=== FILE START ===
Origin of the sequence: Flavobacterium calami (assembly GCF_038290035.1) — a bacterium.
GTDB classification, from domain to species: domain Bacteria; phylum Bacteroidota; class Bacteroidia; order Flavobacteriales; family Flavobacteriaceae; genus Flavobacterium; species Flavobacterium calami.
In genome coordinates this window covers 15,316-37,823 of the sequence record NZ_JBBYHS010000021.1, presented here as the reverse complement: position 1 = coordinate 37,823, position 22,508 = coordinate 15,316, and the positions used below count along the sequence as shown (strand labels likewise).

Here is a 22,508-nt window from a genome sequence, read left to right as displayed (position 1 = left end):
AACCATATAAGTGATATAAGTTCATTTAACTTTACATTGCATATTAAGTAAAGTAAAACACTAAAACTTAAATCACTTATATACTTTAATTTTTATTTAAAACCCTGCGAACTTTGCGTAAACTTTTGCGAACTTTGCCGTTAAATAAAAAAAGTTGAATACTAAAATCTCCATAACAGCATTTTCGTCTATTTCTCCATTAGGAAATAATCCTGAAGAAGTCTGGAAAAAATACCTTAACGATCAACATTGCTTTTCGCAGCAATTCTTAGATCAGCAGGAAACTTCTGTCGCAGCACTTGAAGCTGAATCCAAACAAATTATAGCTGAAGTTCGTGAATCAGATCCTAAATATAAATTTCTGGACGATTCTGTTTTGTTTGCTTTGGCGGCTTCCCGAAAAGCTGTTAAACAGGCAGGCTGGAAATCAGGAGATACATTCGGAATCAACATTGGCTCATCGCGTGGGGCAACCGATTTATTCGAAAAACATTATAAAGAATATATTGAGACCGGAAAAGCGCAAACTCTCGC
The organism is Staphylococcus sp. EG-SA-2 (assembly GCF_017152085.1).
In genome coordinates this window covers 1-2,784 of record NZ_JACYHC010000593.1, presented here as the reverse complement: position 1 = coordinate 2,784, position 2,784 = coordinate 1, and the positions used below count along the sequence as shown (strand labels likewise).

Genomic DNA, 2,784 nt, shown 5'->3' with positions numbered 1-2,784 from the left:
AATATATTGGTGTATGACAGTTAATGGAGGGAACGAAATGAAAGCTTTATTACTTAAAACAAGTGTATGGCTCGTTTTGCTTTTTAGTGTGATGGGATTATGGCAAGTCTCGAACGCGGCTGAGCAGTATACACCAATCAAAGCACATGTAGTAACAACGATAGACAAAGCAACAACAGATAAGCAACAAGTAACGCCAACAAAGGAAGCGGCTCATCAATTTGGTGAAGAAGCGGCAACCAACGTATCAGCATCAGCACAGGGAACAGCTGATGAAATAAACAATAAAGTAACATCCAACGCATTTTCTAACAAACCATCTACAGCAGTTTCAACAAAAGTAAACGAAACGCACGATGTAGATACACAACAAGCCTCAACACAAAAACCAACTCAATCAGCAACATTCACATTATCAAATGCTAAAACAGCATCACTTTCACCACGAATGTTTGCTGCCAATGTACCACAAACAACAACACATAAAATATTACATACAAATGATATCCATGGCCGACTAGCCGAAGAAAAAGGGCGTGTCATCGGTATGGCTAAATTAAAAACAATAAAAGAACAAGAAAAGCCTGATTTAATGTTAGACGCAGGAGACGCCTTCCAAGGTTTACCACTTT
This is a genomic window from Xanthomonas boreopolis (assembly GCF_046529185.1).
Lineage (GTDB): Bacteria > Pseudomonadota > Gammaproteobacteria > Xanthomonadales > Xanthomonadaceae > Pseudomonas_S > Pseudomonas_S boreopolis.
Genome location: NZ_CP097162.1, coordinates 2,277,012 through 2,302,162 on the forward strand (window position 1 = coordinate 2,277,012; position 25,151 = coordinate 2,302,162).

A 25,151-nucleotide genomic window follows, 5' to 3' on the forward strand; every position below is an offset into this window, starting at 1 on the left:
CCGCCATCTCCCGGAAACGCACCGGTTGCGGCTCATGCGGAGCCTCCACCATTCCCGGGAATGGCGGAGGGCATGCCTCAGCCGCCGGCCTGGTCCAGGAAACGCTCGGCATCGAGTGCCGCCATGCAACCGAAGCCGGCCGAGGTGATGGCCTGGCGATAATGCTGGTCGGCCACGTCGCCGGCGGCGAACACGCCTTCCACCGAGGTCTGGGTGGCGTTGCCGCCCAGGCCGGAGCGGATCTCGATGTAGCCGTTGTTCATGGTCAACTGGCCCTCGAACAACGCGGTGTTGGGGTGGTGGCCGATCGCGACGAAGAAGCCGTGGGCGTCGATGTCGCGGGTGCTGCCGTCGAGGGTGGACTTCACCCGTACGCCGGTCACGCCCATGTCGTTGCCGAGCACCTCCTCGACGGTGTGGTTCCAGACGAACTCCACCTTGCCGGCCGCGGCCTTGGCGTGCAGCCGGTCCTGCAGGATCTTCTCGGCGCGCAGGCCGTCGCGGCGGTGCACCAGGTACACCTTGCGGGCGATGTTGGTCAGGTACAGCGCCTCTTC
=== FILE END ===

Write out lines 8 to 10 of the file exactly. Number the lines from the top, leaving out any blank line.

Genomic DNA, 2,784 nt, shown 5'->3' with positions numbered 1-2,784 from the left:
AATATATTGGTGTATGACAGTTAATGGAGGGAACGAAATGAAAGCTTTATTACTTAAAACAAGTGTATGGCTCGTTTTGCTTTTTAGTGTGATGGGATTATGGCAAGTCTCGAACGCGGCTGAGCAGTATACACCAATCAAAGCACATGTAGTAACAACGATAGACAAAGCAACAACAGATAAGCAACAAGTAACGCCAACAAAGGAAGCGGCTCATCAATTTGGTGAAGAAGCGGCAACCAACGTATCAGCATCAGCACAGGGAACAGCTGATGAAATAAACAATAAAGTAACATCCAACGCATTTTCTAACAAACCATCTACAGCAGTTTCAACAAAAGTAAACGAAACGCACGATGTAGATACACAACAAGCCTCAACACAAAAACCAACTCAATCAGCAACATTCACATTATCAAATGCTAAAACAGCATCACTTTCACCACGAATGTTTGCTGCCAATGTACCACAAACAACAACACATAAAATATTACATACAAATGATATCCATGGCCGACTAGCCGAAGAAAAAGGGCGTGTCATCGGTATGGCTAAATTAAAAACAATAAAAGAACAAGAAAAGCCTGATTTAATGTTAGACGCAGGAGACGCCTTCCAAGGTTTACCACTTT
This is a genomic window from Xanthomonas boreopolis (assembly GCF_046529185.1).